Review: ‘Terminal’, Margot Robbie Can’t Breathe Life Into This Stale Hitman Flick

“Revenge Never Looked So Good” is the tagline for Vaughn Stein’s directorial debut, Terminal, a gorgeous and atmospheric neo-noir that smartly placed Margot Robbie in the femme fatale role. There’s truth in advertising in this case because the film is stunning to look at, colorful and surreal like if Dick Tracy stumbled into Alice in Wonderland, but not even Robbie and stylish visuals can prevent this film from being a retread of just about every trope of the hitman genre.

Robbie is, in just about every sense of the word, a classic movie star. She is nearly worth paying to see Terminal for, as she once again plays a character whose angelic beauty hides something twisted. She plays Annie, a mysterious woman who seems to be everywhere in an anonymous town so seedy it’s like Sin City had a secret underbelly nobody knew about. Sometimes she’s a waitress in a grungy old diner, other times she’s lurking around bus stations in a red coat that evokes Little Red Riding Hood. The wolves in this forest are everywhere, though. Max Irons and Dexter Fletcher are combative hitmen Alf and Vince, in town on a lucrative job for a benefactor they know nothing about. Simon Pegg dials down the humor in an understated role as Bill, a primary school teacher with a terminal illness. He takes some comfort in conversations with Annie about life, death, and regrets, although she does seem to be steering him on a questionable path.

As you probably guessed, nobody is exactly who they seem to be and double-crosses come aplenty. But none of it matters because the characters Stein has created have no soul, no depth, nothing that makes them stand out. They jabber on and talk around one another the way mercurial assassins would, but we’re never given a reason to care. And this goes on for the bulk of the film’s 90 minute runtime, putting you through one snoozer of a conversation after another, all sounding like they were lifted from the Guy Ritchie playbook. If you’ve seen Snatched or Lock, Stock, and Two Smoking Barrels (Fletcher is a Ritchie regular) then you can probably predict every line. But there’s no story that develops around their ruminations. At one point Alf and Vince lament they’ve been stuck in an apartment for weeks waiting on their target, and you’ll feel similarly trapped and stir crazy hoping something will happen.

If only Stein had fully embraced the film’s quirkier aspects this wouldn’t have been such a familiar bore. Mike Myers takes a rare screen role as a seemingly omnipresent  janitor/cleaner who scrubs the toilets, drops pearls of wisdom, and mops up after the occasional murder. He plays the character as close to Austin Powers as possible without dipping into self-parody, but it’s also like he’s winking knowingly at us the whole time. This is such a baffling film for him to appear in and I think Myers enjoys picking his spots like this. Other than Robbie he’s the only one here who does anything remotely memorable.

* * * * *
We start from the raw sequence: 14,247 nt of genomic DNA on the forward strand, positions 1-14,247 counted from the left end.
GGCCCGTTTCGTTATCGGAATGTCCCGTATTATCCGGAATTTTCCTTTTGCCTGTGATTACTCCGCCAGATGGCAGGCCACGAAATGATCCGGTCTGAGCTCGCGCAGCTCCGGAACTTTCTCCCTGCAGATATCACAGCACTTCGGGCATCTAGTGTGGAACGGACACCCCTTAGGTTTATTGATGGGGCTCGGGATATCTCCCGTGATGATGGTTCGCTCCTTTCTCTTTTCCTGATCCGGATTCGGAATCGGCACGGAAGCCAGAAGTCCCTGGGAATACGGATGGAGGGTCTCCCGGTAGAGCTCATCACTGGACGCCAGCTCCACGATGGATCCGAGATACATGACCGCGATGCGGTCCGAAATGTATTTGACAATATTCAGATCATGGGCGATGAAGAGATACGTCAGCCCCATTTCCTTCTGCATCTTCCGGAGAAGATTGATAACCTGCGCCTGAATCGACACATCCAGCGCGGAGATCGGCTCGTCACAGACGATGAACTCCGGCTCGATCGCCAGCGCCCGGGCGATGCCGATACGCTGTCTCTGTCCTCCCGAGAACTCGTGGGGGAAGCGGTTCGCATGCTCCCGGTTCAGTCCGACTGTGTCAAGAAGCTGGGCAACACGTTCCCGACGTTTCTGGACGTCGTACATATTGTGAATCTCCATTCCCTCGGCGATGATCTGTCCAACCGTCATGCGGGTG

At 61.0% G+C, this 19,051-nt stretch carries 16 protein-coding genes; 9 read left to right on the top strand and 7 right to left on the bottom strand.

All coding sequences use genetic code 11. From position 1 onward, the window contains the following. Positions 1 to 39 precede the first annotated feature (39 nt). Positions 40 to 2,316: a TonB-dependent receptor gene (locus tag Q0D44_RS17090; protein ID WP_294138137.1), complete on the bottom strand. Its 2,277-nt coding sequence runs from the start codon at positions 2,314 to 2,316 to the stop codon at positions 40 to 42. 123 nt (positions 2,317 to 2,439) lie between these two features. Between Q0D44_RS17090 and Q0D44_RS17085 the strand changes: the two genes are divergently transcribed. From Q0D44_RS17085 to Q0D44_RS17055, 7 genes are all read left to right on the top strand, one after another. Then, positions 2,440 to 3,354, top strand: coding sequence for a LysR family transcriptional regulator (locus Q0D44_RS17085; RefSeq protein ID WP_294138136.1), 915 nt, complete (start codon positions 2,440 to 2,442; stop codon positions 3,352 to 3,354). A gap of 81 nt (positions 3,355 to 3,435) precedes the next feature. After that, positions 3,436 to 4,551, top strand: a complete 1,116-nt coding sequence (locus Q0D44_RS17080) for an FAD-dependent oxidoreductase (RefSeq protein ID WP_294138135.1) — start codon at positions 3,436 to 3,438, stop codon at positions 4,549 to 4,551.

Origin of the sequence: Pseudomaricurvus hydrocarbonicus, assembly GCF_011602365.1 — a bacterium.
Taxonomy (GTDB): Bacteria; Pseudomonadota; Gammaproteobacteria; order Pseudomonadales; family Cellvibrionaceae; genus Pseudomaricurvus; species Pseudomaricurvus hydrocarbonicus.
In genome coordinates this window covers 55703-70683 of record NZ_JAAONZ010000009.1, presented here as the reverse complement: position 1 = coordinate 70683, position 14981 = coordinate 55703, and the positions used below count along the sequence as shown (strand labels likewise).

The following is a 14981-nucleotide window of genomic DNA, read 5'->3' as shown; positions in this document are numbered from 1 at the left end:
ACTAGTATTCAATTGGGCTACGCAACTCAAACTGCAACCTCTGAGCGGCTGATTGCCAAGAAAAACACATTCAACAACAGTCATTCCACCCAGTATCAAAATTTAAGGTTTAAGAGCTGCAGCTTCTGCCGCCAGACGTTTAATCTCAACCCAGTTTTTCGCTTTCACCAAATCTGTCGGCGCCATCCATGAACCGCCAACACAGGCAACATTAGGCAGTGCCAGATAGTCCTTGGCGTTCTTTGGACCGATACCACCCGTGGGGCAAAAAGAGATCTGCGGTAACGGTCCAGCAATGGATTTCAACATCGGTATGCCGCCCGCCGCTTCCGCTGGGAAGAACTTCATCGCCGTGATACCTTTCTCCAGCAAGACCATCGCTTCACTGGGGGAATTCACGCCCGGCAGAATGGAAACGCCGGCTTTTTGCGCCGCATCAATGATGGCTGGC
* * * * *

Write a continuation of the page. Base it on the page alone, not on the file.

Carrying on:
Robbie is a true force here, vamping it up in a serious of costumes one more illicit than the next. But not even she can overcome a screenplay that goes nowhere until the final 20 minutes, which are admittedly pretty great even if the big twist is obvious to anyone who has seen The Usual Suspects. Robbie, dripping with sexuality that is both alluring and deadly, proves she can chew up scenery as well as anybody. She and Myers are basically fighting one another to devour every possible moment, which they need to because Pegg, Irons, and Fletcher are so bland.

You might be surprised to learn that Terminal was shot way back in 2016, then sat gathering dust before somebody realized they could try and bank off Robbie’s Oscar nomination for I, Tonya. She’s listed as a producer here and has been a champion for the project ever since she joined it, but the fact it’s not lighting up multiplexes and is dropping quietly On Demand should tell you everything you need to know.  Robbie may be a rare breed of Hollywood megastar, but not even she can pump life into Terminal.  Ah well, there are always more Harley Quinn movies, aren’t there?

Rating: 2 out of 5
Travis Hopson
Travis Hopson has been reviewing movies before he even knew there was such a thing. Having grown up on a combination of bad '80s movies, pro wrestling, comic books, and hip-hop, Travis is uniquely positioned to geek out on just about everything under the sun. A vampire who walks during the day and refuses to sleep, Travis is the co-creator and lead writer for Punch Drunk Critics. He is also a contributor to Good Morning Washington, WBAL Morning News, and WETA Around Town. In the five minutes a day he's not working, Travis is also a voice actor, podcaster, and Twitch gamer. Travis is a voting member of the Critics Choice Association (CCA), Washington DC Area Film Critics Association (WAFCA), and Late Night programmer for the Lakefront Film Festival.